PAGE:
For one, Because Animals isn't making tiny mouse meat steaks -- it just needs to produce enough cultured mouse tissue to give its pet food a flavor profile cats and dogs will love. (The company's new treats do include other ingredients like cultured yeasts and pumpkin, Falconer told CNBC.)
He added, "One of the biggest challenges in cellular agriculture is sustainable, inexpensive media." Because Animals has developed that very thing — and it's vegan.
Many other clean meat ventures have relied on fetal bovine serum, derived from the blood of animals, to help grow and duplicate animal cells for their products. FBS is highly expensive, however, and its use rankles animal rights and climate activists.
Because Animals developed its own animal-free formulation, and Liao believes the technology will be broadly applicable, possibly beyond pet foods.
Falconer, for the time being, says she is focused on the growing pet food category.
The CEO decided to pursue sustainable pet food while she was working as a postdoctoral research fellow at Stanford University's School of Medicine, she recalls.
Research animals were all around her, and she didn't have the expertise to eliminate scientists' need of them. But with her advanced degrees in microbiology and biochemistry, she knew how to cultivate different types of microorganisms and cells in a lab.
Falconer saw the potential to use her scientific skills to reduce or remove animals from the food supply chain. But she also felt that in her own diet, there were many options to choose from both at restaurants and grocery stores. She's mostly a lentils and tofu person, she says, but is a big fan of Impossible Foods' plant-based substitutes for meat products.
"We can always use more," the CEO said, "and I am happy when there are even more alternatives. But there was absolutely nothing for my cats and virtually nothing for dogs."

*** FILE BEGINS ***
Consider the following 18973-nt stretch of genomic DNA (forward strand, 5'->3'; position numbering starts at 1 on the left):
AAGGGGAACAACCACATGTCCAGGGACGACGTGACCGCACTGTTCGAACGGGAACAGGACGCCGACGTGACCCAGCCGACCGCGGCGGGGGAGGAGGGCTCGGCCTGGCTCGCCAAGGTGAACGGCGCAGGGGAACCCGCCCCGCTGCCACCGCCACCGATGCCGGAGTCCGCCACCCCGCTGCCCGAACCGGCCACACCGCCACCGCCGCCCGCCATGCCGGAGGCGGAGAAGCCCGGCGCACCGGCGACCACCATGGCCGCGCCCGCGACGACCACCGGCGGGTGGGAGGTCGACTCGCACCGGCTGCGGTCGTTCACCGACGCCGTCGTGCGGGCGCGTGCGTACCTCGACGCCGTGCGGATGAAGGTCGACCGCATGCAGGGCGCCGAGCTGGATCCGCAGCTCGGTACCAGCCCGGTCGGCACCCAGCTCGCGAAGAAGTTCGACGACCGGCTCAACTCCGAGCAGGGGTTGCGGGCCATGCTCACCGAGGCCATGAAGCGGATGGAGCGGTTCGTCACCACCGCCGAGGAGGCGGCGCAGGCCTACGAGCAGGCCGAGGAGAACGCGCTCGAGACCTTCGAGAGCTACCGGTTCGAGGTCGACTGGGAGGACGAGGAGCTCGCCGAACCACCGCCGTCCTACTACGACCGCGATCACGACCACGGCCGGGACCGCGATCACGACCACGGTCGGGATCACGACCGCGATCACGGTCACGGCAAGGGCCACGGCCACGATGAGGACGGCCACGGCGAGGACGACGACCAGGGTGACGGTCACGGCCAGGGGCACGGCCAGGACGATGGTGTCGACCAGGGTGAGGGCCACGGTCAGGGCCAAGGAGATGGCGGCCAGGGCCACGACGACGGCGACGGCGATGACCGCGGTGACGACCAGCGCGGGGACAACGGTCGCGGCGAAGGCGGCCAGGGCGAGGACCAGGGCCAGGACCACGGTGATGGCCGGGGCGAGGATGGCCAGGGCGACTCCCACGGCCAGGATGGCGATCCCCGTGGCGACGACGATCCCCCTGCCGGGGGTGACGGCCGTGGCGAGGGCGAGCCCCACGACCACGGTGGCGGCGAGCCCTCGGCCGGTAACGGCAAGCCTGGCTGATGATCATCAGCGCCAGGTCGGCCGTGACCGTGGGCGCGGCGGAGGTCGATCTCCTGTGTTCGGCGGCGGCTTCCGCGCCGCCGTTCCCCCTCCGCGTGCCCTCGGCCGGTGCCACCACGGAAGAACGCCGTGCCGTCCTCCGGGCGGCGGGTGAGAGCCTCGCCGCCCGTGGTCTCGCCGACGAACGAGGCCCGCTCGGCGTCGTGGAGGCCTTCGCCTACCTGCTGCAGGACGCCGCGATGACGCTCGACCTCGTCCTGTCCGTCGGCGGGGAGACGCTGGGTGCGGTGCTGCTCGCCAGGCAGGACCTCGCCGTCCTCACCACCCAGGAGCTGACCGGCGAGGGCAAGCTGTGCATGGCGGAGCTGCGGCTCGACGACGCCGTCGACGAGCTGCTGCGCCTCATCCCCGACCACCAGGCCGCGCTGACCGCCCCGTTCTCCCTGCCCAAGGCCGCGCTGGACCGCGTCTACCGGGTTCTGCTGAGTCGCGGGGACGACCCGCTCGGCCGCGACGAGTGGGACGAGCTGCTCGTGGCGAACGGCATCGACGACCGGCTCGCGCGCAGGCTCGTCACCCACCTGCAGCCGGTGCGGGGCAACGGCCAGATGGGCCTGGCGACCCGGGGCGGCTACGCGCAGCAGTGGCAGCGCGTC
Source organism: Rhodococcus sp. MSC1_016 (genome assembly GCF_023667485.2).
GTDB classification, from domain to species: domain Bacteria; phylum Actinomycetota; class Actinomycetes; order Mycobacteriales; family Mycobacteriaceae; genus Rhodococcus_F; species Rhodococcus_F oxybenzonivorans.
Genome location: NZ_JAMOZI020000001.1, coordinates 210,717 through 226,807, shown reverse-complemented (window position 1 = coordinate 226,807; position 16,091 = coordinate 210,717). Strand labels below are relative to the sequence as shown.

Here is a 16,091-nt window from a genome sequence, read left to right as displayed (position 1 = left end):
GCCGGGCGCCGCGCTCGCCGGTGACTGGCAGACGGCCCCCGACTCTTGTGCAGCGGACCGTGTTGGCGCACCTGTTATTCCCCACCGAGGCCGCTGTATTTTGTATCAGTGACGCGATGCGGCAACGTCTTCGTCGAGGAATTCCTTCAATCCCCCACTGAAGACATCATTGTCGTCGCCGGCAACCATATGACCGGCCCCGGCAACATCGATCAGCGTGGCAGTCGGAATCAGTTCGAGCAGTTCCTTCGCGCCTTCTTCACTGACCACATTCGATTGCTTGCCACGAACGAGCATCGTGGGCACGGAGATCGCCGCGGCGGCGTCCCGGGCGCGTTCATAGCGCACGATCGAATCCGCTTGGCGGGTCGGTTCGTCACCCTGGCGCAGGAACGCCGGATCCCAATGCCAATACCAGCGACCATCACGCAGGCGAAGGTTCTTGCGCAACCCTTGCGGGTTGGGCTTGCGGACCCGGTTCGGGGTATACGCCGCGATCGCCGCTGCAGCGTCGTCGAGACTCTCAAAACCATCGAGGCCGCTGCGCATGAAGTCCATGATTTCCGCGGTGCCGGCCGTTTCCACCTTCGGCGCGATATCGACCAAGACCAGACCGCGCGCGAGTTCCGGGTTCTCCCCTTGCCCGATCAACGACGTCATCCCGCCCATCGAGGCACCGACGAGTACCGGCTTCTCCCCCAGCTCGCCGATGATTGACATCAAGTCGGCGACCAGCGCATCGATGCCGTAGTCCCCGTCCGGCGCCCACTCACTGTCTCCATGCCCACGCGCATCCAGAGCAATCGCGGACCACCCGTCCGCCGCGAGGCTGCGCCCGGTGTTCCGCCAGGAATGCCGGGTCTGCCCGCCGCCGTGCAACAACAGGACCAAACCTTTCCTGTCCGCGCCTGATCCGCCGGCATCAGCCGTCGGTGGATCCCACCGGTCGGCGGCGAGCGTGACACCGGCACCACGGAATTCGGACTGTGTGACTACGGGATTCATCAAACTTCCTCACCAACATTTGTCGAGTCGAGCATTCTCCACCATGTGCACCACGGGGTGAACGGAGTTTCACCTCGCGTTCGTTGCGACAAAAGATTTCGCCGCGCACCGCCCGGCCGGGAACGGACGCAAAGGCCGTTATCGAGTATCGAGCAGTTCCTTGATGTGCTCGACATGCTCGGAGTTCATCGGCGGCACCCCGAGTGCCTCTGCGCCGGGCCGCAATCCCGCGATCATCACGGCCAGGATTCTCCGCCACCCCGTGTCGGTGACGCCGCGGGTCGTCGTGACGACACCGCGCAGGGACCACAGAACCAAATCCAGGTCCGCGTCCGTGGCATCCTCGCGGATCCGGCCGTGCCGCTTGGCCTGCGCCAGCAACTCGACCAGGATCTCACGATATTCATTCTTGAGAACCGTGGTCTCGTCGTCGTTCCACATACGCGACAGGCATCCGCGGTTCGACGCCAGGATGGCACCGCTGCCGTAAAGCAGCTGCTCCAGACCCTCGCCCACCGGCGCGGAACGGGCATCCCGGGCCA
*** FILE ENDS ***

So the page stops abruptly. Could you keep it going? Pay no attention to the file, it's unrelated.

Falconer initially wondered if pet food was a big enough market to tackle, and how much of an environmental difference it could make to shift meat production for pet food toward cultured ingredients.
Livestock agriculture was responsible for the equivalent of 260.54 million metric tons of carbon dioxide emissions in the U.S. in 2019, according to the most recent available EPA data.
The amount of pet food consumed pales in comparison with human meat consumption, Falconer discovered. But pet food is produced from leftovers in the global meat supply chain, including tons of meat that couldn't be sold for human consumption, and meat from fallen animals that die in transit, or from suffocation in farming facilities or from disease.
"All that meat gets shunted into pet food," Falconer said, "And it allows animal agriculture to stay afloat without making any big changes.
Today, the pet food market is growing, buoyed by increased adoption of dogs and cats by millennials, and greater awareness of health benefits through nutrition for pets. According to Grand View Research, the pet food market should grow to around $90.4 billion by 2025.
If Because Animals has the impact Falconer is looking for, a significant portion of that will shift to clean meat and other sustainable products soon. The company's next challenge will be scaling up to a larger commercial kitchen, while continuing to develop new, clean meat pet foods.
Correction: Livestock agriculture was responsible for the equivalent of 260.54 million metric tons of carbon dioxide emissions in the U.S. in 2019.